Principal Guest SpeakersCornish Choughs and other stuff - Claire Mucklow
‘My family is Cornish and I was brought up in a village called Egloskerry, near Launceston, with Dad and relatives mainly still living around North Hill/Rilla Mill.
I went to School in Launceston, then to Truro as one of the first girl boarders at Truro school.
I left Cornwall for some years and lived in Hampshire after getting married, but now live in Devon. I am a full time employee with the RSPB and work most of the time in Cornwall.
I have been so lucky and privileged to have the newly returned choughs under my wing, and spend much time with these charismatic birds out on the Cornish cliffs.
I have a great team of volunteers (many of them Cornish), I think around 80 at the last count, who help me with my work. Apart from talking about choughs I will of course give an update on the latest bird and wildlife news from other parts of Cornwall including the Scillies, Bodmin Moor etc’National Coastalwatch Institution- Tom Symons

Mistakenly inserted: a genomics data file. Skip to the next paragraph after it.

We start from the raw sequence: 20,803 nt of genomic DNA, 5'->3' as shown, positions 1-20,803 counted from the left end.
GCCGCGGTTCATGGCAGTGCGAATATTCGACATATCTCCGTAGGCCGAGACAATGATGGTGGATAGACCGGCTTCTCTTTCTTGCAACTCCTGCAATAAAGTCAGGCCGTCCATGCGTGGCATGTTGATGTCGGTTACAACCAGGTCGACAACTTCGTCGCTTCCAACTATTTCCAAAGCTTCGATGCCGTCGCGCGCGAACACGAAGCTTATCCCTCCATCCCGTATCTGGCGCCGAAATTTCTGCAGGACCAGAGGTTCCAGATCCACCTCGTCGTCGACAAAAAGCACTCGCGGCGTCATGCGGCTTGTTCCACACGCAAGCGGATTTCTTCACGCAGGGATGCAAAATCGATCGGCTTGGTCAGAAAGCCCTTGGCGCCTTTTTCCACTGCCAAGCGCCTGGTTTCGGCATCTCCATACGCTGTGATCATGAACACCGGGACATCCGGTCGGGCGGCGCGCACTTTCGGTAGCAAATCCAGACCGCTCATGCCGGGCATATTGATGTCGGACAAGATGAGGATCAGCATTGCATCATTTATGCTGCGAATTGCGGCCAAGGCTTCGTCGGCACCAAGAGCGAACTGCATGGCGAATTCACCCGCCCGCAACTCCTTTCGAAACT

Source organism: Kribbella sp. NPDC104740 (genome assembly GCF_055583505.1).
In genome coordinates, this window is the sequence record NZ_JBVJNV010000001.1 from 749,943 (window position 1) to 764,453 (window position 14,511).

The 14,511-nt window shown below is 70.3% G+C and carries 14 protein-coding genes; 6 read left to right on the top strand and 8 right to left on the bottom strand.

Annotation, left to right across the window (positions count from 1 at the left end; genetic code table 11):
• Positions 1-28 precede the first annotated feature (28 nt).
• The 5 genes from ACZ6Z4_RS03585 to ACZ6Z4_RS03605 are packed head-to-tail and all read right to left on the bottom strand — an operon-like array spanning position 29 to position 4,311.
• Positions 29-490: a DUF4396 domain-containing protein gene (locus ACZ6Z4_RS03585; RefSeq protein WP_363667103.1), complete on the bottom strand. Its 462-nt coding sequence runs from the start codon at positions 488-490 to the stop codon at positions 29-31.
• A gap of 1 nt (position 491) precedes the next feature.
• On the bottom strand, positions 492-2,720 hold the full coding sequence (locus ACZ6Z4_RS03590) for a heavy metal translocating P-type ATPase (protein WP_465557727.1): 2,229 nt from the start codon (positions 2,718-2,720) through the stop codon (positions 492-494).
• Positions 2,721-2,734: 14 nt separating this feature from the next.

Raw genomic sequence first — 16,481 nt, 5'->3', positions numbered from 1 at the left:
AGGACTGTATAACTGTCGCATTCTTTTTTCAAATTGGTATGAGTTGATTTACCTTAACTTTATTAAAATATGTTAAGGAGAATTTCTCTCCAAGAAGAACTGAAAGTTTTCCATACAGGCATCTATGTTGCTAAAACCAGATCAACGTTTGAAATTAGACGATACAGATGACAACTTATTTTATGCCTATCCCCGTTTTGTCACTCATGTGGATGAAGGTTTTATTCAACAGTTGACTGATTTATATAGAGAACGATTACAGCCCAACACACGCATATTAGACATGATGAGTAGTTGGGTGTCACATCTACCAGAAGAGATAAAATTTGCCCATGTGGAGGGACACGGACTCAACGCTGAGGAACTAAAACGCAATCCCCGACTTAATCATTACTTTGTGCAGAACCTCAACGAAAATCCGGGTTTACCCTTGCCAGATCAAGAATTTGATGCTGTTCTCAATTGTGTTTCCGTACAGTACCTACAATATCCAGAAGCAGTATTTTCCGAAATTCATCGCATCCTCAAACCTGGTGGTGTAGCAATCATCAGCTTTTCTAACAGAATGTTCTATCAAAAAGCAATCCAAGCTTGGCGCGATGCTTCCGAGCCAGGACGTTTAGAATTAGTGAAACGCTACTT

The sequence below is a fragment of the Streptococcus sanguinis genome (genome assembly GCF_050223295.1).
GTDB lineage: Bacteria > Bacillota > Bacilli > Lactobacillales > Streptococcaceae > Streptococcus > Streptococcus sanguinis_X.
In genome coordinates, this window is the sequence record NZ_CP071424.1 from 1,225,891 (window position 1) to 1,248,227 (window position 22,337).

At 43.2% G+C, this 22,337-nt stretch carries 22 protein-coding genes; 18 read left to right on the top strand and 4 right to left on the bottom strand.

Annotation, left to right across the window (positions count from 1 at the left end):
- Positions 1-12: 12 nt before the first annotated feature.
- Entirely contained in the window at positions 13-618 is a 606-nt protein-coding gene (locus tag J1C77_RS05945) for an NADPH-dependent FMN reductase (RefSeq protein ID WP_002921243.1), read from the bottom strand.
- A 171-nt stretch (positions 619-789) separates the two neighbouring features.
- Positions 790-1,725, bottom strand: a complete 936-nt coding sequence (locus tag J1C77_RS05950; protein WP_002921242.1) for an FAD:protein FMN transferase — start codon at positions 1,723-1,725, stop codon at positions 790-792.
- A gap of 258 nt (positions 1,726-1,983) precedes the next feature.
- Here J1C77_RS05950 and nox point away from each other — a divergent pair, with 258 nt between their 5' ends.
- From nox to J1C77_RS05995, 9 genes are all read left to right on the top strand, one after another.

‘A true Cornish boy born in Hayle but now living in Mullion, and am a member of the Mullion Old Cornwall Society which has been going for about 80 years. From our house I can almost see the Marconi Monument, where he sent the first radio signal across the Atlantic.
The talk I gave to the London Cornish Association was about the National Coastwatch Institution which was formed when the Coastguards gave up keeping a visual watch around the Coastline. I like to think of it as a Cornish Institution but of course it has now become National. The first lookout was set up at Bass Point on the Lizard where I'm proud to say I am the deputy manager, and also a Trustee of the Institution’Great Gardens of Cornwall - John Price
‘I am John Price, long established nurseryman recently retired from my own business of nearly 40 years standing. I have long been a speaker on the Village garden club circuit.
Also a practicing Blue Badge (tour) Guide working regularly throughout Cornwall and the West Country. Speaking not only on matters horticultural but often on Cornwall itself...its gardens, scenery, landscape and customs. Such talks have been given in N.Z. and in Melbourne, I was at the International Camellia Congress in the city.'
A dinner and concert will be held, performers to be announced
Cornish dancing and a singalong will be included
Morn/aft. tea and lunches will be available for purchase at the canteen and there will be various items on sales tables.